I decided to read more classics this year, and after finishing Anne of Avonlea, I thought I’d try Jane Eyre before going back to the series. I actually borrowed this from the children’s section of the public library. Late one evening, when I was struggling to fall asleep, I decided to do some light reading and opened it up. After the first chapter, I was in a nightmare! It wasn’t the best choice for bedtime reading. I put it down and didn’t pick it up again until a few weeks later. I have a habit of borrowing too many books and then continually renewing them every two weeks until the limit of five renewals is reached, then, either force myself to binge-read in the last few days, or just give up and return the book(s) unfinished. When I picked up Jane Eyre again, I was hooked. The language is not exactly the easiest to understand and I often had to reread passages again and again but the story was captivating. I started to enjoy the overly detailed descriptions of Jane’s thoughts, conversations, surroundings and feelings. I started to feel like I was in Jane’s head and felt how she felt. Her narrative was so honest and pure and I wanted more and more. I devoured the 500+ pages in one week, picking it up every day, reading during breakfast, between meals, before bed. It’s a good thing I don’t have to go to work and do freelance at home, or else I wouldn’t have this luxury. Needless to say, I hardly did any work that week.

The first volume of the book was the most depressing part of the story and I felt so bad for Jane. Orphaned as a baby, she was forced to live with her aunt and cousins who all clearly despised her. They accused her of things she didn’t do and after getting into a fight with her cousin, John Reed, she was locked in the red room of the house where a ghost appeared to her. I was screaming in my head. I normally love thrillers and scary stories and wouldn’t think much of a scene like this, but for some reason, I got goosebumps when I read this – maybe because I was relating to her as a nine-year-old girl.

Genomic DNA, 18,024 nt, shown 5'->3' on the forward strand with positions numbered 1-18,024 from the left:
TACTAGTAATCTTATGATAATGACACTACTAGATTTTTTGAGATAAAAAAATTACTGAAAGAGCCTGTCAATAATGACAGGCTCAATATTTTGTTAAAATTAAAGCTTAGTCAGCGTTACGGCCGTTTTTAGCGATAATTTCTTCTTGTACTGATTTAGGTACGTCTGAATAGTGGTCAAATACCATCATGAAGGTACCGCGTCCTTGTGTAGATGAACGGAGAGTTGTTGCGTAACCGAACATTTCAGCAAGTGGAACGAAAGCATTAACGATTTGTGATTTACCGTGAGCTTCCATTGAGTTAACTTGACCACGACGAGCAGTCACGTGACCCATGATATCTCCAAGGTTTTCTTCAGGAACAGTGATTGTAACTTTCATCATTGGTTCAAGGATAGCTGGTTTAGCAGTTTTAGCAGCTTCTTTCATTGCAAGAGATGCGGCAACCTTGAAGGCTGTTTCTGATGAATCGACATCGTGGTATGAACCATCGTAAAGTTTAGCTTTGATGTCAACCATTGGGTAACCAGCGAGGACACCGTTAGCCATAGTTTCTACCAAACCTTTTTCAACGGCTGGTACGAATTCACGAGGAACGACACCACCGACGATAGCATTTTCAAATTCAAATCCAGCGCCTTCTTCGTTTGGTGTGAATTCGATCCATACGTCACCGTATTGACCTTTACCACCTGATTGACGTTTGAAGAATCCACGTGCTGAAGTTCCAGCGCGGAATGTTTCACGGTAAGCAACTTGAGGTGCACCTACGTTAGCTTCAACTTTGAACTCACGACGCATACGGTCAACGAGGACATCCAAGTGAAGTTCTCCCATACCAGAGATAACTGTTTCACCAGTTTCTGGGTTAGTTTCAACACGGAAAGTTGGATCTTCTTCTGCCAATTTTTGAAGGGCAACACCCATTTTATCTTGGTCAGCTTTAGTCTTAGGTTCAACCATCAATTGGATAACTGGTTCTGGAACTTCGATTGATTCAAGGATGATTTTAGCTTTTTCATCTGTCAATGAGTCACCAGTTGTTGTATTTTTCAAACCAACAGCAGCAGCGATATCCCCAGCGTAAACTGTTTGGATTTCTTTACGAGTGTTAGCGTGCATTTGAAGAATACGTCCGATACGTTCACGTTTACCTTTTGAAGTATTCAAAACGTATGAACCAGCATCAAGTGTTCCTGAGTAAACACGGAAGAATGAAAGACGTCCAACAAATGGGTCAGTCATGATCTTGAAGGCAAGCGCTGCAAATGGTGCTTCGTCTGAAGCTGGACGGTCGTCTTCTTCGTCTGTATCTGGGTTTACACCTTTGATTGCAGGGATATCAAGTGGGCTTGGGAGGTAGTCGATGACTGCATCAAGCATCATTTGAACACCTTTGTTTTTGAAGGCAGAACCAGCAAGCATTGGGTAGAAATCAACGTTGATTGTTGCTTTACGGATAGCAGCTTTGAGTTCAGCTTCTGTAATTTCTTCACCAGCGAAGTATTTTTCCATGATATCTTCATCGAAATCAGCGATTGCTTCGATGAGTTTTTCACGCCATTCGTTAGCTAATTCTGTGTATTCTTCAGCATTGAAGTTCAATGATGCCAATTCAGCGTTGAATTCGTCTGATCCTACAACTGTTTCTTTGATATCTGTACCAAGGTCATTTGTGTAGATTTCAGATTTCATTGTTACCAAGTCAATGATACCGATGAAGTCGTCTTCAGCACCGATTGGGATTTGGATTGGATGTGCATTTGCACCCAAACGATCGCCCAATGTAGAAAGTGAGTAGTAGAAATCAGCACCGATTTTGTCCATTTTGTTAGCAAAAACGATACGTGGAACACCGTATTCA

When she was finally sent to Lowood boarding school, I thought things would improve when she became friends with Helen Burns, but no! She had to suffer even more and eventually grieve the death of Helen, her one true friend! She did become much stronger and even became a teacher at the school for two years, before she advertised to become a governess. And here is where the plot gets really good.

Jane was hired to be a governess to a young girl named Adele in Thornfield Hall, owned by Mr Edward Fairfax Rochester. She grew up into an intelligent, confident and strong-willed young woman and was cared for, appreciated and accepted for who she was, though she remained poor, obscure, plain and small. She began to fall in love with Rochester, which, at first I found it difficult to understand because he was described as ugly, abrupt, strange and secretive. Even more surprisingly, he loved Jane back! But through her honest and detailed descriptions, I started to fall in love with Rochester too – even with all his faults, questionable behaviour, awkward expressions, and despite the fact that he was twice Jane’s age (40+). I wanted to know more, see more, feel more of him. Why? Who really knows? It was like a sickness. Even after the strange fire, the bloody attack of his guest, Richard Mason, and Rochester’s insistance on keeping all that had transpired a secret, did not affect those feelings at all. I – I mean Jane, still loved and wanted him.